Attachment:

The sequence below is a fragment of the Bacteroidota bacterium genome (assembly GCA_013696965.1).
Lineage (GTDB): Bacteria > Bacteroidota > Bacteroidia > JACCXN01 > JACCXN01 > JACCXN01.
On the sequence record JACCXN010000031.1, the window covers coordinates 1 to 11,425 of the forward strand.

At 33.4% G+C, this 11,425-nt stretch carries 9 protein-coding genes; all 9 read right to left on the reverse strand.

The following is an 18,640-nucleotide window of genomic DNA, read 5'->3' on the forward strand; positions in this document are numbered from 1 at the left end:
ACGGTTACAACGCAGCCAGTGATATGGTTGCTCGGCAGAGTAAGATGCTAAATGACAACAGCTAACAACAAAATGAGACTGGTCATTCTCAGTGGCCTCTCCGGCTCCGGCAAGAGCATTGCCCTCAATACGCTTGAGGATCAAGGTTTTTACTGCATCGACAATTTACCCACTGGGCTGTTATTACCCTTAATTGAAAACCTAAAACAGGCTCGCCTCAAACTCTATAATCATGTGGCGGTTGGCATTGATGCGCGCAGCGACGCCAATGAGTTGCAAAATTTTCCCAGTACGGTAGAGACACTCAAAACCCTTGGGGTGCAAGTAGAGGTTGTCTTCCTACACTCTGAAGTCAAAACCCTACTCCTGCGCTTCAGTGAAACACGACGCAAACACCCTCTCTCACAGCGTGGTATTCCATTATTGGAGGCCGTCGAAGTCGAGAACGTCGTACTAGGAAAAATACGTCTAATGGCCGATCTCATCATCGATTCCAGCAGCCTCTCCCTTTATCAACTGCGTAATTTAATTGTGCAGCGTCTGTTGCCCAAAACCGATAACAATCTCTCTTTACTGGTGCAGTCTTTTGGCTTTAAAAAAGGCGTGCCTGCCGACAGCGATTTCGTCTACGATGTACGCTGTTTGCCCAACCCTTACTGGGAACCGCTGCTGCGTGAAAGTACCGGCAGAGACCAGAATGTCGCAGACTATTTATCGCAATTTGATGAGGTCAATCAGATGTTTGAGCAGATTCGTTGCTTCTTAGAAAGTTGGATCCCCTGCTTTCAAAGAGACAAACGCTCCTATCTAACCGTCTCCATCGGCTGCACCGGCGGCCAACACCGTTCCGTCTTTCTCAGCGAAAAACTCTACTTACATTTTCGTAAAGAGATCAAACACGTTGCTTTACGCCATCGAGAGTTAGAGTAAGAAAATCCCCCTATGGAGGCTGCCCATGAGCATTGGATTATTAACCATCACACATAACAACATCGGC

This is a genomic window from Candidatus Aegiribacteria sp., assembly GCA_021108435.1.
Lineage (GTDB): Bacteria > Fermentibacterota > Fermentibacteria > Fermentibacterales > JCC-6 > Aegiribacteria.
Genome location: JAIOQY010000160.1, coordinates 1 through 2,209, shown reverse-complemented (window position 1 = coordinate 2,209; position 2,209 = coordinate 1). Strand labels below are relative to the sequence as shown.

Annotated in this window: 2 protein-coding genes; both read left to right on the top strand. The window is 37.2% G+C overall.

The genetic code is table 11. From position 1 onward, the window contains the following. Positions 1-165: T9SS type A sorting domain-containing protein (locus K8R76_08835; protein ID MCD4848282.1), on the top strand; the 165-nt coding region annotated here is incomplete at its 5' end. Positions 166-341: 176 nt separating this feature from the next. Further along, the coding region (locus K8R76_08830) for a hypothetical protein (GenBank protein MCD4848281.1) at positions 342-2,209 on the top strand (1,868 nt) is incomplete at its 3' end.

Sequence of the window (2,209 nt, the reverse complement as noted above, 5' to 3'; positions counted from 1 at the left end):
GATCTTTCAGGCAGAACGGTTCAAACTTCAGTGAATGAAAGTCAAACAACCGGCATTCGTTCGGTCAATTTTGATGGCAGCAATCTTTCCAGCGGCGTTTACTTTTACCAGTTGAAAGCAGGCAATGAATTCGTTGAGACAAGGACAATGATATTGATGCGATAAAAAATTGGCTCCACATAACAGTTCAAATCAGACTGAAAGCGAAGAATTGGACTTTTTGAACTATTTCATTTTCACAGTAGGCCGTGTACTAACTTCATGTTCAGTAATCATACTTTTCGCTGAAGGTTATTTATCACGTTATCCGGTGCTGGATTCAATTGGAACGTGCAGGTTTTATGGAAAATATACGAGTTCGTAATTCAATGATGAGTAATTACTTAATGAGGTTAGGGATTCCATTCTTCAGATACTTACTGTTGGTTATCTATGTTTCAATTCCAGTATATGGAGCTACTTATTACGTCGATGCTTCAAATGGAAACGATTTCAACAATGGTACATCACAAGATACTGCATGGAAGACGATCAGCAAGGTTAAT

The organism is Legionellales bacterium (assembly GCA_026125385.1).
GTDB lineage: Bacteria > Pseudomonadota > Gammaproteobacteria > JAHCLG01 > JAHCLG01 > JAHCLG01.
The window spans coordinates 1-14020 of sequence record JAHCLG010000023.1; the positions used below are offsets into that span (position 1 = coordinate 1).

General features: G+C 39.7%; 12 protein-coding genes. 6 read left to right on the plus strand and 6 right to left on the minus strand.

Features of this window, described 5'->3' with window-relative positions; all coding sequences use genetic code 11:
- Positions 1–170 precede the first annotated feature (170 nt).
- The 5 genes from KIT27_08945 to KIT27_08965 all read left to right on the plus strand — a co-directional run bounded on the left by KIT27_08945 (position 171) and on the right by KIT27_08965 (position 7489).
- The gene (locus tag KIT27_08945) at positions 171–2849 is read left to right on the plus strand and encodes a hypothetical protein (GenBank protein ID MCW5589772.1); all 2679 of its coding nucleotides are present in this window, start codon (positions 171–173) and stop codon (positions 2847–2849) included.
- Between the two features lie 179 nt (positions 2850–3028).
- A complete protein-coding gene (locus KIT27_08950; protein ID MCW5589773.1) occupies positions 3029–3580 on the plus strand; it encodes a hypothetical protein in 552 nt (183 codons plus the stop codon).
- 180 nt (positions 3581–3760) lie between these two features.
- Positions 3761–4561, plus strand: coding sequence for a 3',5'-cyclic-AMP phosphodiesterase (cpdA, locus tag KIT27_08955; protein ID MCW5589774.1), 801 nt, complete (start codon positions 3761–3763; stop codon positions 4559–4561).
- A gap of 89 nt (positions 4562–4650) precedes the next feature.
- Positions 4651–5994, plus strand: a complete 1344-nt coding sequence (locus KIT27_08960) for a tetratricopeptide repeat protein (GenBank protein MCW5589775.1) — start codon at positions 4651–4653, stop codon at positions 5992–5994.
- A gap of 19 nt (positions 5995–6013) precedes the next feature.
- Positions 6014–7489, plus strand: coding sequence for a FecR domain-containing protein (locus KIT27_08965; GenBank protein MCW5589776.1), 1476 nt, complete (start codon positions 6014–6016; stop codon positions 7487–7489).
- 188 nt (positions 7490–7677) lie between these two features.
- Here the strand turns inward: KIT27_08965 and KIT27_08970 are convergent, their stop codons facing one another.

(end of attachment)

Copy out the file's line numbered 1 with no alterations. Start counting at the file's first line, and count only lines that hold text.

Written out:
The sequence below is a fragment of the Bacteroidota bacterium genome (assembly GCA_013696965.1).